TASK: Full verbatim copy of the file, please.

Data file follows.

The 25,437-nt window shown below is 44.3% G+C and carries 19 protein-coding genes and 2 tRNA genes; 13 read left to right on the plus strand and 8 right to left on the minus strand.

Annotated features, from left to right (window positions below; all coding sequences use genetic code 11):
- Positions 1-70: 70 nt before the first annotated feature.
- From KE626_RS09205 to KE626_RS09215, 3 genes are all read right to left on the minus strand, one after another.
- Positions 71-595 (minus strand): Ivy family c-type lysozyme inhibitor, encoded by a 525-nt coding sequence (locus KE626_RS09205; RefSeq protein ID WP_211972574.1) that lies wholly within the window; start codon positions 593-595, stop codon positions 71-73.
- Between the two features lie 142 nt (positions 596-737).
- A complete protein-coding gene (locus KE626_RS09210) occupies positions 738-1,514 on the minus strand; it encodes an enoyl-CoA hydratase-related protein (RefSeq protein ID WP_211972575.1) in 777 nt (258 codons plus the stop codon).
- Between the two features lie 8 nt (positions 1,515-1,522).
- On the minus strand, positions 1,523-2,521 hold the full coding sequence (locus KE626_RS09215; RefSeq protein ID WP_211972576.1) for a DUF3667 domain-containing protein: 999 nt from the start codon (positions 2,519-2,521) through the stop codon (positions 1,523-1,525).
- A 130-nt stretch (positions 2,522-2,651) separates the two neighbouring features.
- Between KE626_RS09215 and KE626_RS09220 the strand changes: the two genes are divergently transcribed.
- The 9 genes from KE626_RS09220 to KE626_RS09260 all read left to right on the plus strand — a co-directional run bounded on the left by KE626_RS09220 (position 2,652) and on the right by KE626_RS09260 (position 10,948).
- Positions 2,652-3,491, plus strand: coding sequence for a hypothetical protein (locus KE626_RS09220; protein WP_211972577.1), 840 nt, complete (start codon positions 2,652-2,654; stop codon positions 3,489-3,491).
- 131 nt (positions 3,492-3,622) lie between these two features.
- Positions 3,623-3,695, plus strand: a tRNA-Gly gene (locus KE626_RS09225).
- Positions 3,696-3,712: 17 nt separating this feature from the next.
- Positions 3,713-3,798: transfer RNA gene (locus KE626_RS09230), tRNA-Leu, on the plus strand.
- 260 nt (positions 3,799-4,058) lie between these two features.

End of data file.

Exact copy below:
The 25,437-nt window shown below is 44.3% G+C and carries 19 protein-coding genes and 2 tRNA genes; 13 read left to right on the plus strand and 8 right to left on the minus strand.

Annotated features, from left to right (window positions below; all coding sequences use genetic code 11):
- Positions 1-70: 70 nt before the first annotated feature.
- From KE626_RS09205 to KE626_RS09215, 3 genes are all read right to left on the minus strand, one after another.
- Positions 71-595 (minus strand): Ivy family c-type lysozyme inhibitor, encoded by a 525-nt coding sequence (locus KE626_RS09205; RefSeq protein ID WP_211972574.1) that lies wholly within the window; start codon positions 593-595, stop codon positions 71-73.
- Between the two features lie 142 nt (positions 596-737).
- A complete protein-coding gene (locus KE626_RS09210) occupies positions 738-1,514 on the minus strand; it encodes an enoyl-CoA hydratase-related protein (RefSeq protein ID WP_211972575.1) in 777 nt (258 codons plus the stop codon).
- Between the two features lie 8 nt (positions 1,515-1,522).
- On the minus strand, positions 1,523-2,521 hold the full coding sequence (locus KE626_RS09215; RefSeq protein ID WP_211972576.1) for a DUF3667 domain-containing protein: 999 nt from the start codon (positions 2,519-2,521) through the stop codon (positions 1,523-1,525).
- A 130-nt stretch (positions 2,522-2,651) separates the two neighbouring features.
- Between KE626_RS09215 and KE626_RS09220 the strand changes: the two genes are divergently transcribed.
- The 9 genes from KE626_RS09220 to KE626_RS09260 all read left to right on the plus strand — a co-directional run bounded on the left by KE626_RS09220 (position 2,652) and on the right by KE626_RS09260 (position 10,948).
- Positions 2,652-3,491, plus strand: coding sequence for a hypothetical protein (locus KE626_RS09220; protein WP_211972577.1), 840 nt, complete (start codon positions 2,652-2,654; stop codon positions 3,489-3,491).
- 131 nt (positions 3,492-3,622) lie between these two features.
- Positions 3,623-3,695, plus strand: a tRNA-Gly gene (locus KE626_RS09225).
- Positions 3,696-3,712: 17 nt separating this feature from the next.
- Positions 3,713-3,798: transfer RNA gene (locus KE626_RS09230), tRNA-Leu, on the plus strand.
- 260 nt (positions 3,799-4,058) lie between these two features.